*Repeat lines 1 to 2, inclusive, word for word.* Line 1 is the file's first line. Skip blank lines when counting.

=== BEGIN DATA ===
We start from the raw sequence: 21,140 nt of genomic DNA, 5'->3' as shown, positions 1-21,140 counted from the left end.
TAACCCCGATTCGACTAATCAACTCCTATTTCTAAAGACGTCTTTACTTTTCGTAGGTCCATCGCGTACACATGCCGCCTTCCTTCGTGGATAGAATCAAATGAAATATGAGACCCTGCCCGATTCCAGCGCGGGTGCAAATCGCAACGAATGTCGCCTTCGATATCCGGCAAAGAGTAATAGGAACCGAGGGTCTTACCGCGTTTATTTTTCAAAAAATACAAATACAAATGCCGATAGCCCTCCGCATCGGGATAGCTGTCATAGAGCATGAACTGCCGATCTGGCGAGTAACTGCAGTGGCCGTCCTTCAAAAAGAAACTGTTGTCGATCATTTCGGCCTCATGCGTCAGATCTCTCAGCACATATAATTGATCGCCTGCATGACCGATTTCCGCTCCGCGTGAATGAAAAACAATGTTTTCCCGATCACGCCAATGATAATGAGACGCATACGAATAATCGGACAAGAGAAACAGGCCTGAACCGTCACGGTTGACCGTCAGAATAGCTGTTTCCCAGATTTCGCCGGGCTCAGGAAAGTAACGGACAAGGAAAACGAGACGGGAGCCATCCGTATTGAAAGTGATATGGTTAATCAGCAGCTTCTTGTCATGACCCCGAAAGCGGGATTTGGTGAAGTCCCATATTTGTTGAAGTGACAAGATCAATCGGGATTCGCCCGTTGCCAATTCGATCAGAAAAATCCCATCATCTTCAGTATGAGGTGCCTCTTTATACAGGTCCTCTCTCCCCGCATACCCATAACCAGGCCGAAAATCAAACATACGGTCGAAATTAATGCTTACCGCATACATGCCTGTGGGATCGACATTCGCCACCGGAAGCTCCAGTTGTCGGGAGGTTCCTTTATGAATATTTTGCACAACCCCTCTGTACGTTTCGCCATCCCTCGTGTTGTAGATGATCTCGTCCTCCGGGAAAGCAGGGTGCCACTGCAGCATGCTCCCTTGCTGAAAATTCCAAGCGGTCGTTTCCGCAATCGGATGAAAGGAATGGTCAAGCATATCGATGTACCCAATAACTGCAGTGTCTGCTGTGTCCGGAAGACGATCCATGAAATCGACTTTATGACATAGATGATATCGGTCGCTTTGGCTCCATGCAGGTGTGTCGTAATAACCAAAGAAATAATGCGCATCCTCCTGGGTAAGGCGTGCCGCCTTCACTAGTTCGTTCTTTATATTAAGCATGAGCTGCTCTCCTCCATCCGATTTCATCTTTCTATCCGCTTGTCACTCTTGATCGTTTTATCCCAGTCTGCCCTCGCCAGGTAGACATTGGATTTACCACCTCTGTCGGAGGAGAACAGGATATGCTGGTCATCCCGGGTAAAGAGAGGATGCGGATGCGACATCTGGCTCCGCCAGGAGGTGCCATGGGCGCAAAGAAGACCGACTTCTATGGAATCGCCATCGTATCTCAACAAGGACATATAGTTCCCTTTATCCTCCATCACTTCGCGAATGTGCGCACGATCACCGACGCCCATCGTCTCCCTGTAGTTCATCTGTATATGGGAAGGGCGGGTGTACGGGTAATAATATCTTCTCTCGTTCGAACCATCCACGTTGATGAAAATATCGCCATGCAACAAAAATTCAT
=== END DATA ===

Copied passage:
We start from the raw sequence: 21,140 nt of genomic DNA, 5'->3' as shown, positions 1-21,140 counted from the left end.
TAACCCCGATTCGACTAATCAACTCCTATTTCTAAAGACGTCTTTACTTTTCGTAGGTCCATCGCGTACACATGCCGCCTTCCTTCGTGGATAGAATCAAATGAAATATGAGACCCTGCCCGATTCCAGCGCGGGTGCAAATCGCAACGAATGTCGCCTTCGATATCCGGCAAAGAGTAATAGGAACCGAGGGTCTTACCGCGTTTATTTTTCAAAAAATACAAATACAAATGCCGATAGCCCTCCGCATCGGGATAGCTGTCATAGAGCATGAACTGCCGATCTGGCGAGTAACTGCAGTGGCCGTCCTTCAAAAAGAAACTGTTGTCGATCATTTCGGCCTCATGCGTCAGATCTCTCAGCACATATAATTGATCGCCTGCATGACCGATTTCCGCTCCGCGTGAATGAAAAACAATGTTTTCCCGATCACGCCAATGATAATGAGACGCATACGAATAATCGGACAAGAGAAACAGGCCTGAACCGTCACGGTTGACCGTCAGAATAGCTGTTTCCCAGATTTCGCCGGGCTCAGGAAAGTAACGGACAAGGAAAACGAGACGGGAGCCATCCGTATTGAAAGTGATATGGTTAATCAGCAGCTTCTTGTCATGACCCCGAAAGCGGGATTTGGTGAAGTCCCATATTTGTTGAAGTGACAAGATCAATCGGGATTCGCCCGTTGCCAATTCGATCAGAAAAATCCCATCATCTTCAGTATGAGGTGCCTCTTTATACAGGTCCTCTCTCCCCGCATACCCATAACCAGGCCGAAAATCAAACATACGGTCGAAATTAATGCTTACCGCATACATGCCTGTGGGATCGACATTCGCCACCGGAAGCTCCAGTTGTCGGGAGGTTCCTTTATGAATATTTTGCACAACCCCTCTGTACGTTTCGCCATCCCTCGTGTTGTAGATGATCTCGTCCTCCGGGAAAGCAGGGTGCCACTGCAGCATGCTCCCTTGCTGAAAATTCCAAGCGGTCGTTTCCGCAATCGGATGAAAGGAATGGTCAAGCATATCGATGTACCCAATAACTGCAGTGTCTGCTGTGTCCGGAAGACGATCCATGAAATCGACTTTATGACATAGATGATATCGGTCGCTTTGGCTCCATGCAGGTGTGTCGTAATAACCAAAGAAATAATGCGCATCCTCCTGGGTAAGGCGTGCCGCCTTCACTAGTTCGTTCTTTATATTAAGCATGAGCTGCTCTCCTCCATCCGATTTCATCTTTCTATCCGCTTGTCACTCTTGATCGTTTTATCCCAGTCTGCCCTCGCCAGGTAGACATTGGATTTACCACCTCTGTCGGAGGAGAACAGGATATGCTGGTCATCCCGGGTAAAGAGAGGATGCGGATGCGACATCTGGCTCCGCCAGGAGGTGCCATGGGCGCAAAGAAGACCGACTTCTATGGAATCGCCATCGTATCTCAACAAGGACATATAGTTCCCTTTATCCTCCATCACTTCGCGAATGTGCGCACGATCACCGACGCCCATCGTCTCCCTGTAGTTCATCTGTATATGGGAAGGGCGGGTGTACGGGTAATAATATCTTCTCTCGTTCGAACCATCCACGTTGATGAAAATATCGCCATGCAACAAAAATTCAT